Creative Scene’s ‘The Local’ has been running for a couple of years now, touring pubs in West Yorkshire and building audiences along the way. The Leggers is one of two new venues on the circuit but the performances are well known to pub manager Joel.

“I used to work at the Old Turk in town,” he says, from behind the bar, “and we had Early Doors play there which the locals still talk about. Anything that brings new people into the pub has got to be a good thing.”

“Are you playing tonight?” I ask as the bar begins to fill.

“Yeah,” he says, “I’ve got my team all sorted.”

Becca is now in character and introducing herself to a table of three older woman and one older bloke, all unsure of what to expect but up for a fun evening.

“What have you chosen as your team name?” she asks as she steadies her beehive.

“‘Stuart’s Harem’,” splutters one of the women to a chorus of laughter.

“Oh, he wishes, does he?” retorts Becca, in her ‘Bet Lynch’ persona, “Let him dream, eh?”

“That’s all I do nowadays,” jokes Stuart to even more hysterics.

The room is now bulging and late entries huddle around the covered pool table. “Hello Dewsbury,” declares Becca. “My name is Pat Pinch and I come from a lovely pub called The Rhubarb and Ferret. I’m a Southerner, from South Yorkshire.”

‘Pat’ introduces the format of the quiz and sets out a few ground rules. “I’m going to be really strict,” she says, tongue firmly in cheek. “I don’t what to see any smart phones – although I think there are a few teams here who haven’t quite caught up with smart phones.

“But there’s no point in cheating because the prizes are shit. It’s simply not worth it.”

There are questions on general knowledge, films and a surprise music round. The local questions get heads scratching, and there’s even a round that, as Pat puts it, requires the keenest of taste buds.

After hoots of laughter and plenty of banter back and forth, there’s a break as the scores are totted up.

“How did you find it?” I ask Stuart and his ‘harem’.

“We did all right with the music ones,” they say, still chuckling.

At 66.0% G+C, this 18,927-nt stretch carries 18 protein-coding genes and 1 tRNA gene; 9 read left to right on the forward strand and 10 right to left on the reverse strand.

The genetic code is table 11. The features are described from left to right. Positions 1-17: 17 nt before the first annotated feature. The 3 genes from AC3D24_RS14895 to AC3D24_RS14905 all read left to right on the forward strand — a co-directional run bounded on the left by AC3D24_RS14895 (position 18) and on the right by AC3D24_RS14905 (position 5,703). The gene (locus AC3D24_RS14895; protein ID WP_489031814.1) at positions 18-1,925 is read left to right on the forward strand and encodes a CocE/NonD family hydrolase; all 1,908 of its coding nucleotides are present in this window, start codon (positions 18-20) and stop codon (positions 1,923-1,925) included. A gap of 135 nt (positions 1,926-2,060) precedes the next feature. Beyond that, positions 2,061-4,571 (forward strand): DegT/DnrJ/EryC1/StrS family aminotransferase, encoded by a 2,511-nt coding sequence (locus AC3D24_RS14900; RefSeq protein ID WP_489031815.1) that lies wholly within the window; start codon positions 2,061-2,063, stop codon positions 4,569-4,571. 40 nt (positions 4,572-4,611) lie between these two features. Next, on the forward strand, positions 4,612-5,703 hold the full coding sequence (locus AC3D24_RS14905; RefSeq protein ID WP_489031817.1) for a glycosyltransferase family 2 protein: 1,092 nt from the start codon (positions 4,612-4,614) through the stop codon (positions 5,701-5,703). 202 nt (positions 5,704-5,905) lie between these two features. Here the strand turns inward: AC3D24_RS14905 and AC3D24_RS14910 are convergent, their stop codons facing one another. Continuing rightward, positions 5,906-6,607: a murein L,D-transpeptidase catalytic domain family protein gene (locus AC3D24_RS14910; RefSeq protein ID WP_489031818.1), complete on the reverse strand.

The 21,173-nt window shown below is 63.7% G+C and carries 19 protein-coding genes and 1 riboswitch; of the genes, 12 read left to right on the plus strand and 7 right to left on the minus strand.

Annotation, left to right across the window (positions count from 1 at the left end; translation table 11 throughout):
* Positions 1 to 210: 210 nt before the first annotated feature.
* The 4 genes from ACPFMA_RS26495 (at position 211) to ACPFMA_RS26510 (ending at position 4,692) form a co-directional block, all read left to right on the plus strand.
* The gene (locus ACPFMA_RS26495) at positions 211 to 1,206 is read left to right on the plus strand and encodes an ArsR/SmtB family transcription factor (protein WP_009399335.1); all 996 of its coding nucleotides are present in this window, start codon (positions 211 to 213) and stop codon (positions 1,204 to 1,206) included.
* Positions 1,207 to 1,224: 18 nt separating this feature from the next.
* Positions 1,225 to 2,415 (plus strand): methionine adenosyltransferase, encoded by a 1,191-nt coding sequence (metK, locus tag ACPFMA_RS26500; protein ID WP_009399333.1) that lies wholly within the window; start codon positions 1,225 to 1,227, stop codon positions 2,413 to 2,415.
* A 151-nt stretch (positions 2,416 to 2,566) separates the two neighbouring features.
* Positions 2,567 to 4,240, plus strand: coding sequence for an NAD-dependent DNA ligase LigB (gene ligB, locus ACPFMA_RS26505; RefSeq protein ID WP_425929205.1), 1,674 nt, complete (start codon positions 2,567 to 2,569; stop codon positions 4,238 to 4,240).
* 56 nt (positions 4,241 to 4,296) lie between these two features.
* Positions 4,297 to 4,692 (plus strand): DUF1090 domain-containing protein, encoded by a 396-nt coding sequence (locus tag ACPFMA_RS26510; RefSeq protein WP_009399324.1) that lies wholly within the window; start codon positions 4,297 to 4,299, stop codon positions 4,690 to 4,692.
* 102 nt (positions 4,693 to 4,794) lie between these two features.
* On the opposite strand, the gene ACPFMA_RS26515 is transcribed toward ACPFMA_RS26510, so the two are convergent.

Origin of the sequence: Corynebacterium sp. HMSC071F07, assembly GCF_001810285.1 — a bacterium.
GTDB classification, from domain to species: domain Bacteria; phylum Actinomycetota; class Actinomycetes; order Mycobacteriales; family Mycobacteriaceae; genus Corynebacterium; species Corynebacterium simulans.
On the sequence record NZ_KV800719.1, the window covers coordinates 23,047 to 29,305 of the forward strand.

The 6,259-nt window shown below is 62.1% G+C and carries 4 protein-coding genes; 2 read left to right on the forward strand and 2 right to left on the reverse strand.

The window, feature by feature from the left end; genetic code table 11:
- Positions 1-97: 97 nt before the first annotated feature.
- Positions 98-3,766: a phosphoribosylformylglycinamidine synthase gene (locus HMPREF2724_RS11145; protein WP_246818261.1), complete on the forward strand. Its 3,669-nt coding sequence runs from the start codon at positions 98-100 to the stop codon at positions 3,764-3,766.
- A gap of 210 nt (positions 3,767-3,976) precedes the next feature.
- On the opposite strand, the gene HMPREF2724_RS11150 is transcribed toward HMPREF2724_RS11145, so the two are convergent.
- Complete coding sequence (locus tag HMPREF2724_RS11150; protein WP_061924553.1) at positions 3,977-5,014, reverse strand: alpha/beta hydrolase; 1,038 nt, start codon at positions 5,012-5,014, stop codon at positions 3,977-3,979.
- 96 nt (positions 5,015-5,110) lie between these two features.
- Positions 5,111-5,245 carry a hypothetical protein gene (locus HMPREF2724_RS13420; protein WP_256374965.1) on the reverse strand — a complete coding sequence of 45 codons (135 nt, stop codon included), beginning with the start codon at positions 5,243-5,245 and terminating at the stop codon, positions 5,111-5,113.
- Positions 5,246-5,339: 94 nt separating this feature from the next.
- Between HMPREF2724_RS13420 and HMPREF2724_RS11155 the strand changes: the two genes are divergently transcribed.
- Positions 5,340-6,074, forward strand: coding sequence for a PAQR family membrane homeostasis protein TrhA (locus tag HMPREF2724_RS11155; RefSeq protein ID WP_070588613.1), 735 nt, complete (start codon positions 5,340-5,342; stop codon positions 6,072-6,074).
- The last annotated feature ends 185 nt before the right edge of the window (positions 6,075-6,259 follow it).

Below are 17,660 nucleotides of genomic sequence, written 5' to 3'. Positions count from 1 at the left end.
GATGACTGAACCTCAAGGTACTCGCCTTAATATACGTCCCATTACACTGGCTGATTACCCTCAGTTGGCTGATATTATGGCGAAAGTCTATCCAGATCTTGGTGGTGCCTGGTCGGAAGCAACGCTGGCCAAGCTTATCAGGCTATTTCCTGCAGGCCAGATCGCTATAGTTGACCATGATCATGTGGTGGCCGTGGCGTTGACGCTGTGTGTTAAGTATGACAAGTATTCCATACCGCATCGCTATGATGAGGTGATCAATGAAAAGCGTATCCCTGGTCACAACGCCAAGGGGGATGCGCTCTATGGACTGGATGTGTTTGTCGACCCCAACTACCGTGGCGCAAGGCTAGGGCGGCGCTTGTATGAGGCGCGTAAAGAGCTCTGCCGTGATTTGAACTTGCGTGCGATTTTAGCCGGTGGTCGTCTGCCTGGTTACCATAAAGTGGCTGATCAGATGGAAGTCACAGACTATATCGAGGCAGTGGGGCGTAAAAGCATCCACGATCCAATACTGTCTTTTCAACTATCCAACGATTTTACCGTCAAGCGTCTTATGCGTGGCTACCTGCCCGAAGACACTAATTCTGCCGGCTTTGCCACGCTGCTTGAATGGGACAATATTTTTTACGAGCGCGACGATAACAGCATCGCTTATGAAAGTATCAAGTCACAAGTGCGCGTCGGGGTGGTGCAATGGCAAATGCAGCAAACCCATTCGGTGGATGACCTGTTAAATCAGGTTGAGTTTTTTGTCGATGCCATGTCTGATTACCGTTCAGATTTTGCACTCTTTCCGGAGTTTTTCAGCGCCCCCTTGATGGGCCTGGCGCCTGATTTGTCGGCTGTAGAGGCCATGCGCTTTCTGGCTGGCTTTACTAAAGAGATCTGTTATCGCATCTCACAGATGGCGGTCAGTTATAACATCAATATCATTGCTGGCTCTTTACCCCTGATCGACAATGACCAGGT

“And are you pleased you came along?”

“Oh yes,” they say in unison, “it’s been good fun.”

Pat is on the microphone again. “Okay, the scores are in, are you ready? Oh, blimey, it’s very close…”

It’s Your Round continues for the rest of the week at:
Mill Valley Brewery Tap, Cleckheaton on Thursday, 13 July at 7.30pm.
Roberttown Community Centre, Liversedge on Saturday, 15th July at 7.30pm.

“We’re going to have a pearl of a Festival.”

“Would you like to have a go?” Helen asks the curious schoolboy on his way into Tesco after school.

He and his mum approach our table in the Cleckheaton store’s foyer and 12-year-old Kane takes a brush, dips it into the palette and paints onto the silk.

As artist Helen Thomas offers encouragement I explain to his mum: “These paintings will go on 30 ten-foot banners that’ll be all around the town for Folk Festival weekend.”

“Nice,” she says, enthusiastically. “We’ll have to look out for them.”

Now in its 30th year, the Cleckheaton Folk Festival is well established on the national folk calendar. Over the last three years Creative Scene has supported a programme of arts activity that encourages more local participation.

Last year I reported on the amazing dance and vocal workshops that culminated in a local dance troupe and a community choir performing on stage with the acclaimed Demon Barbers.

This year Wakefield-based Edgelands Arts has devised a new project involving a ten-foot heron. “We’ve performed at the festival in previous years,” explains artist Tony Wade, “and when the opportunity to create artwork with local people came up, we leapt at the chance.

“In the years since we’ve stopped performing so much, we’ve been working more with communities, so this fitted nicely.”

Edgelands’ heron puppet will appear at the festival parade on Saturday morning and, with an ‘ornithologist’ in tow, will guide people on a tour of its feather banners scattered around the town.

“The banners will feature the silk painting we’ve been making in these workshops,” says Tony as a couple of teenage girls stop and have a go. “We’re painting historical scenes from the town as well as the festival venues…”

“Is this one?” I ask, pointing out an image of The Battered Haddock chippy.

“Apparently so,” says Tony.

Tesco is busy this evening: people on their way home from work, lanyards flaying; parents with their kids, dashing to get something for their tea.